Lady in the Water
directed by M. Night Shyamalan
starring: Paul Giamatti, Bryce Dallas Howard, Bob Balaban
M. Night Shyamalan gets a lot of attention as a ‘hack’ these days – while many hail him as a filmmaking genius, there are many that write him off as a one-trick pony whose stories rely entirely on a twist ending that redefines the entire film (forgetting that “Signs” did not have a twist ending, but rather a deux ex machina one). “The Village” was considered weak by a majority of critics and fans, and now “Lady in the Water” is suffering an even worse thrashing, many even calling it among the worst films they’d ever seen.
I don’t consider Shyamalan’s films very rewatchable, I even agree that they are rather pretentious, but throughout each of his films is a deliberate craft, great casting, and more than anything, true ‘movie moments’ that show M. Night is probably just as interested in being the new Spielberg as he is being the new Hitchcock as he is often called.
So I’m gonna say it right now – I really really liked this film, and I know I’m in the minority. I actually even thought “The Village” was somewhat interesting and had a bad rap as well. Why? I think people have conditioned themselves to his films to wait for an ending that they expect to no less than blow them away, ignoring the actual film in the process. As well I think some are on to his bag of tricks – every character’s little quirk does come back to mean something later.
“Lady in the Water” is a fairytale set in a completely mundane environment which no character leaves at any point in the film. I think right here people find something they can’t get over. Ridiculous plots and themes are acceptable to people when its in a mystical land with demons and winged beasts and elves, but unacceptable when itÃ¢â‚¬â„¢s a plain old apartment complex whose central character is the landlord. But it works for me, everything unfolds nicely, the reasons these characters so blindly accept the strange goings on, the complaints about it are all moot – It’s a fairytale, and it is not meant to be taken seriously. I don’t take any great moral from the film, it’s just a nice story I enjoyed.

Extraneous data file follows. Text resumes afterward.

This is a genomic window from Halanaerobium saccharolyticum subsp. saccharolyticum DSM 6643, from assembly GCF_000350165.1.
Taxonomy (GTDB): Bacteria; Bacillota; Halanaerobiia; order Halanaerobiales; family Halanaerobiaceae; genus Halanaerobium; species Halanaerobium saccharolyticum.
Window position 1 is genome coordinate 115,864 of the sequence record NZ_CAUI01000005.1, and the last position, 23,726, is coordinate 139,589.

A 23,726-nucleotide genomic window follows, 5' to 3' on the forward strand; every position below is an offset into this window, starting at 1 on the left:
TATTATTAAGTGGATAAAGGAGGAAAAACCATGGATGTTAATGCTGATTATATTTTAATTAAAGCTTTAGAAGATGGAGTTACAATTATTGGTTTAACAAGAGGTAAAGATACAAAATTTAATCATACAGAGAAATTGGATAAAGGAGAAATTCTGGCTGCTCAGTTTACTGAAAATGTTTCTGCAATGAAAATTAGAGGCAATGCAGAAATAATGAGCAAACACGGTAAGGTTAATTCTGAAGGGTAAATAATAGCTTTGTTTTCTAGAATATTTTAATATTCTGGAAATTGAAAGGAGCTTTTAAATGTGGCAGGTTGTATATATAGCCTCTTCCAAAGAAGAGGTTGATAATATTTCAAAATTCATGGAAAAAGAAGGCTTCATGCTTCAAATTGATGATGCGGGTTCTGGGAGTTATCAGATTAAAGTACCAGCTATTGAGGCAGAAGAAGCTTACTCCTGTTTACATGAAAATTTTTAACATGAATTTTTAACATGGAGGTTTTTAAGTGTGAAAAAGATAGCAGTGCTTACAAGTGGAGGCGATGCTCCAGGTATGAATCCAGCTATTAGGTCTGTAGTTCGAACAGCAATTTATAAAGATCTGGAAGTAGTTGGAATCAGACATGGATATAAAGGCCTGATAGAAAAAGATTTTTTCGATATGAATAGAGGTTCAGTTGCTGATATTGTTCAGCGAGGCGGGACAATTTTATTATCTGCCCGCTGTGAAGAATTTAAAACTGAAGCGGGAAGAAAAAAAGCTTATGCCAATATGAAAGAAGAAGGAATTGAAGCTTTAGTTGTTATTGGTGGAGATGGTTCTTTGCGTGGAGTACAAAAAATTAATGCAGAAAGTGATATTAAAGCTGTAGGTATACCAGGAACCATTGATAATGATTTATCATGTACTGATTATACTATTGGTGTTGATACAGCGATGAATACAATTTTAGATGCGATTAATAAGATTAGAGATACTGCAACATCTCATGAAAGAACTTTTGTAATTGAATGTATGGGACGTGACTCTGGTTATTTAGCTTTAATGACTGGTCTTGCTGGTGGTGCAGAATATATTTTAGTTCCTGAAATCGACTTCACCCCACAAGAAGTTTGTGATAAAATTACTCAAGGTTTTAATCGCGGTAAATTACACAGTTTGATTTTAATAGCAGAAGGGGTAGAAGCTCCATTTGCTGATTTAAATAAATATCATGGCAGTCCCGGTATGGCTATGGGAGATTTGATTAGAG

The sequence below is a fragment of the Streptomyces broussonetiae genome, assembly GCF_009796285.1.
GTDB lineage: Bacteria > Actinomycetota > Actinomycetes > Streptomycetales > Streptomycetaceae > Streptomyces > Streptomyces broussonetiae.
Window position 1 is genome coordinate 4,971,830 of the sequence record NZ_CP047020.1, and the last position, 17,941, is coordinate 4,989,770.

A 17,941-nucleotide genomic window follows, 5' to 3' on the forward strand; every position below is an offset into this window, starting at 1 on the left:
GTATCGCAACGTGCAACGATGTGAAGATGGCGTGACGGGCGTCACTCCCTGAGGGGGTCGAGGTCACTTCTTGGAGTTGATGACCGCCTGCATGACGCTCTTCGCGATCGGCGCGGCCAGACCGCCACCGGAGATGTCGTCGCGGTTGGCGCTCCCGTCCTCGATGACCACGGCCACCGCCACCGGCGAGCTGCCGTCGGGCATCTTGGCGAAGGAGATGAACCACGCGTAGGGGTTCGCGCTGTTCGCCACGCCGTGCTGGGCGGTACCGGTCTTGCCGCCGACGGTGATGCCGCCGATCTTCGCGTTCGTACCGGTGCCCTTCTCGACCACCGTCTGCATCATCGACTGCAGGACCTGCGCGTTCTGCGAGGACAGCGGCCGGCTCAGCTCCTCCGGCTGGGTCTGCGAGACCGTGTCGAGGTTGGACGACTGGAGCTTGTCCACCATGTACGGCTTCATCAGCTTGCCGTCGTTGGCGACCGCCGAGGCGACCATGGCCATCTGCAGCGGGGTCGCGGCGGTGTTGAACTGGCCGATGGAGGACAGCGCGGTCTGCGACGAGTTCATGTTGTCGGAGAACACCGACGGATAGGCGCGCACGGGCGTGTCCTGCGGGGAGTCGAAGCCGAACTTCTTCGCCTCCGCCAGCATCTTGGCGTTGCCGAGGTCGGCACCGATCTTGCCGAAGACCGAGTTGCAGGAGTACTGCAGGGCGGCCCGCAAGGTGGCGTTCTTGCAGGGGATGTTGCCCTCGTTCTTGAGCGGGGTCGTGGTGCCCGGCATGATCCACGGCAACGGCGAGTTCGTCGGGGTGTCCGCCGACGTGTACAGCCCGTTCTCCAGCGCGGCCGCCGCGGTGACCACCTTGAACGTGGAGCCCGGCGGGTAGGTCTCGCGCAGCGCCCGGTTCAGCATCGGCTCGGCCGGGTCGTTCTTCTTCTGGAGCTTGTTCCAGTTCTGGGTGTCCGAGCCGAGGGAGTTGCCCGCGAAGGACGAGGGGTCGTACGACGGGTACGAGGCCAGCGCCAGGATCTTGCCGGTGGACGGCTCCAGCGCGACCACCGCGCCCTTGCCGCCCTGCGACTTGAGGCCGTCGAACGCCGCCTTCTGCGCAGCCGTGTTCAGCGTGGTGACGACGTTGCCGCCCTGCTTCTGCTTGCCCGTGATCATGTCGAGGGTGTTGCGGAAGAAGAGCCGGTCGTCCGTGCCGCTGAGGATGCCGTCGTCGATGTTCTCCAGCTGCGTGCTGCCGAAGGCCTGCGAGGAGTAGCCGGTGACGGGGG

Furthermore, this film has been taking hits from critics, in my opinion, specifically for 2 reasons – One, M. Night has cast himself as a writer whose work will change the world, and Two, the villain of the film is – a film critic. Critics take themselves very seriously, and I think the character says some things that poked them a little too hard, leaving them to think – who the hell does M. Night think he his? The reviews for “Lady in the Water”, to me anyways, are at least partly a punishment for biting their hand, and partial honesty/lack of understanding of the film’s intentions.
So…. back to the actual film – Paul Giamatti carries this film on his shoulders, supported by a largely unknown cast peppered by good actors like Freddy Rodriguez and Bob Balaban here and there. Bryce Dallas Howard is a sea nymph/narf who very simply, has come to rely a message, and then needs to get back to the Blue World from which she came. The problem though is that she needs to catch an Eagle home, and theres some strange wolf-like creature out there waiting to destroy her. Together, the residents mysteriously have to figure out how to arrange conditions favorable for her departure. It really isnÃ¢â‚¬â„¢t all that ridiculous at all if you can accept that this is a fantasy film. Giamatti’s performance in particular is reason enough to see this film itself, as while he is funny and Jimmy Stewart-ish at times, he carries a real pain at the same time that truly comes to a moving climax. This film really cements my opinion of Giamatti as my favorite actor working right now.
So ultimately you’ll have to judge for yourself, I just hope you can tap into a childish mindset and just accept whats happening rather than thinking too realistically. – Goon